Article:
They say yes because it's small and easy to store;
    they say no because it's large.

But instead, one of the most important questions you should be asking is this: Is it significant?

Is the beautiful carved chair that was presented to the chairman of the board really significant to the history of your organisation? It might be more appropriate to keep a makeshift machine from the basement storeroom which is held together with string and sealing wax. It would definitely be more appropriate if that machine is the prototype for a very successful machine that your organisation developed. Surely such a prototype is more significant to the history of your organisation than celebratory boardroom furniture?

Or what if some department in your organisation offers the museum a piece of medical equipment that is in mint condition and still in its box? You should be suspicious. Perhaps that piece of equipment was a white elephant, and was never used because it was useless to your institution. It would be much more appropriate for your museum to collect a piece of equipment that was used for 50 years until it dropped from exhaustion. That exhausted piece of equipment is much more significant because it was part of the fabric of the running of your organisation.

For exactly the same reason, unusual items are often less significant than the usual. Beware that you don't become a 'collector' who collects the rare, the unusual, the attractive, the exotic. This is a legitimate activity for highly specialised museums of oddities or for individuals (many of us have our private passions for collecting something, from decorative electric jugs, to pieces of string, to china pigs). But it is not a legitimate activity for a museum of the history of health and medicine. In most cases, surely you are trying to document how things were (or are) actually done. Not how they were not done, or how they were very rarely done.

Another factor that often influences decisions about whether to accept an object is its size. But to only collect items that are small and easy to store is to take the easy way out. Large items can certainly present problems, but if you have the opportunity to collect a large item that is significant, that opportunity may never come again. It is often worthwhile in the end to make the extra effort involved in collecting a significant large item, rather than expend time and space accepting every small item that is offered to the museum.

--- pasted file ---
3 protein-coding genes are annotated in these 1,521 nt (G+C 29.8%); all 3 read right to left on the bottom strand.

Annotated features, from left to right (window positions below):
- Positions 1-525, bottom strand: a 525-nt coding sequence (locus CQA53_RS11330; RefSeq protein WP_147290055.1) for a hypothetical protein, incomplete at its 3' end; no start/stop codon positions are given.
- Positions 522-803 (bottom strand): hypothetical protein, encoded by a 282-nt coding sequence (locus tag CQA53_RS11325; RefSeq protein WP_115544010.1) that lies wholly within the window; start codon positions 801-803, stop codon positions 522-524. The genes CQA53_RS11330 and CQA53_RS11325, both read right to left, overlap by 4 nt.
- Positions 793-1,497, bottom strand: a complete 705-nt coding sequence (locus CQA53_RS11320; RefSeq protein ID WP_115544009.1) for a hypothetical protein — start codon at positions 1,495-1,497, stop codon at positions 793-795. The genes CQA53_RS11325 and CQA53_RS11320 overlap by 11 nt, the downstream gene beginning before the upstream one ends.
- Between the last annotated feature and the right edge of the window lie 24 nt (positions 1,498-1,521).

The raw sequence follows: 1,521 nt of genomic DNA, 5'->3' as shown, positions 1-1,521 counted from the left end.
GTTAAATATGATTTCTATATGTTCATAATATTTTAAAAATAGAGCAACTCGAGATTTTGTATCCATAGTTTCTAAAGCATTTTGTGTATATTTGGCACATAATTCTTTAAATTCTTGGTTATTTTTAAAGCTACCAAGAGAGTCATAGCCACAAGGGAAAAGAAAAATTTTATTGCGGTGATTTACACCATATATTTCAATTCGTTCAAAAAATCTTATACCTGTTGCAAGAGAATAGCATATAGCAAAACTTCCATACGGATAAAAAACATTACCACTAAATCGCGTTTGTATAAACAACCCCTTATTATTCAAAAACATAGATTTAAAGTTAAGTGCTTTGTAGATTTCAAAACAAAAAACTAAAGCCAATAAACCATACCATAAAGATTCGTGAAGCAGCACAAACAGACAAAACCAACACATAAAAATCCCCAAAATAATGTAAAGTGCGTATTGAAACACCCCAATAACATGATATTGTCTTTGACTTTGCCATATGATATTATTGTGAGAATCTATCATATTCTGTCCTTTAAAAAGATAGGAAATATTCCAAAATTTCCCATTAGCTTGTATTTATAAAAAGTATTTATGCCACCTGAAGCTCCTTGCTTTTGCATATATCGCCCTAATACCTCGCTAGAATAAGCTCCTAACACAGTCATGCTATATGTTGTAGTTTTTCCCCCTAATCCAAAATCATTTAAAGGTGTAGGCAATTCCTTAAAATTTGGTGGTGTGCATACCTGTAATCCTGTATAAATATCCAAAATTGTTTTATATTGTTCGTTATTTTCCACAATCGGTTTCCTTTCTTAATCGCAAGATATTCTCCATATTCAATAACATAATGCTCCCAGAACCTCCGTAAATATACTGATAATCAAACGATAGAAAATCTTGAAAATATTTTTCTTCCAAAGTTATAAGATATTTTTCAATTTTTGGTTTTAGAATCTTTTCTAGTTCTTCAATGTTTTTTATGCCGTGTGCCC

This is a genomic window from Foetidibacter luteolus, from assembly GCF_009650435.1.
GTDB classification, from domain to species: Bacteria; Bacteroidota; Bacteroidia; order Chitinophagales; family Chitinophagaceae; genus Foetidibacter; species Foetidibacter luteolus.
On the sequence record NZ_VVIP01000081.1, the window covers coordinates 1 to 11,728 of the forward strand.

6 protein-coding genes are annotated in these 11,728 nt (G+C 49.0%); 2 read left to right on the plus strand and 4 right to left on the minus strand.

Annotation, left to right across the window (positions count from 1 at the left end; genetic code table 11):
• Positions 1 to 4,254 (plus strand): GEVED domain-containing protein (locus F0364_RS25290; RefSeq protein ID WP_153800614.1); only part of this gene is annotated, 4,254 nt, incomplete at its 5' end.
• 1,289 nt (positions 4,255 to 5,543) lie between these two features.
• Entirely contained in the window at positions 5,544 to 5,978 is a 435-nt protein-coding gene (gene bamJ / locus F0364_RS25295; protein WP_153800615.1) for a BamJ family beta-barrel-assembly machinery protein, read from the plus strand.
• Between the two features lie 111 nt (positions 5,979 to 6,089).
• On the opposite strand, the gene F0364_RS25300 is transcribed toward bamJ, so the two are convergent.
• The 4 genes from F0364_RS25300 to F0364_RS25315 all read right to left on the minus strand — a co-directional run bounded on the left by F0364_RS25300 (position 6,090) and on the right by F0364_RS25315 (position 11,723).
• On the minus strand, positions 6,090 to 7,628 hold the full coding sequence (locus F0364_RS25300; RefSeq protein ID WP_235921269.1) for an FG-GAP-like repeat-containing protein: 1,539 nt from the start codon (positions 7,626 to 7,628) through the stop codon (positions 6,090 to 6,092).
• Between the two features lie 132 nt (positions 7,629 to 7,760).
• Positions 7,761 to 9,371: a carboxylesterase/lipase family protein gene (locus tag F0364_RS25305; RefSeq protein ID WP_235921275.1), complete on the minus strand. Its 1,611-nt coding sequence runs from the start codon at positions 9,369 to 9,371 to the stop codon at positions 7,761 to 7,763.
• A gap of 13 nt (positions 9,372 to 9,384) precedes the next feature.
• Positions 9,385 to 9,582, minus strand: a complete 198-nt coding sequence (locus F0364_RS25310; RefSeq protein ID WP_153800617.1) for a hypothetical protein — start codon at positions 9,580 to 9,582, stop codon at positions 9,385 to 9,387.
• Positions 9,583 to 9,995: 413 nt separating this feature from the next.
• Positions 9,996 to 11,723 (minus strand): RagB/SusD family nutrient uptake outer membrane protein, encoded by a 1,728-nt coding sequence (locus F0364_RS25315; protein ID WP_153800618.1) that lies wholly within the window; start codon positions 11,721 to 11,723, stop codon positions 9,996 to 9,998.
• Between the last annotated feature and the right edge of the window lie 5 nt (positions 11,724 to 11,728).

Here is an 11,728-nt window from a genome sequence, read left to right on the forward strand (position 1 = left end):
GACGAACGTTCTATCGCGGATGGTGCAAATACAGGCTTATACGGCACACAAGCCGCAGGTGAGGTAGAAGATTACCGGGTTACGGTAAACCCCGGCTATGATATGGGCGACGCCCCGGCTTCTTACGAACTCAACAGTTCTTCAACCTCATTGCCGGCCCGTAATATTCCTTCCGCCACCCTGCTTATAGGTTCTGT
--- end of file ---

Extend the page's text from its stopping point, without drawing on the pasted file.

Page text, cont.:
For example, historically, the setting up of dedicated intensive-care units represented a significant change in practice in hospitals. If you could preserve one early set of continuous monitoring equipment from your hospital, that acquisition would be much more important to posterity than 20 boxes of assorted bedpans, scalpels and clamps, badges, plaques, crockery, and other small memorabilia.

8. Broadcast your aims
Find ways of letting everyone in your organisation (not just the museum workers) know what your collection policy is. That way, you will have experts to consult when you are trying to decide the significance of an artefact, and scouts to keep an eye out for items that might otherwise be thrown away. People often neglect to offer items to museums, or they offer the wrong sort of things (the unused, the exotic, the decorative) because they don't understand what the purpose of the museum is.

9. Finally - if you can't snap it up, at least snap it
Sometimes you may hear that a significant item in your institution is about to be scrapped, but you are unable to collect it for your museum. It may, for instance, really be too big. One good solution is to photograph it. It is important to try to photograph it in situ, in the theatre, clinic or laboratory where it is belongs, and preferably while it is being used. In fact, even for artefacts that you are in a position to preserve, photographs of them while in use are invaluable.

This article is based on a talk given by Megan Hicks at a Health and Medicine Museums SIG Seminar at Sydney Hospital on 30 October 1996. Megan is the Curator of health and medicine at the Powerhouse Museum in Sydney.

Contents Page Next Page

Back to HMM Home Page] Published by the Australian Science Archives Project on ASAPWeb, 1 August 1998
Prepared by: Lisa Cianci

Date modified: 10 August 1998
[ Top of page | HMM Home Page | ASAPWeb ]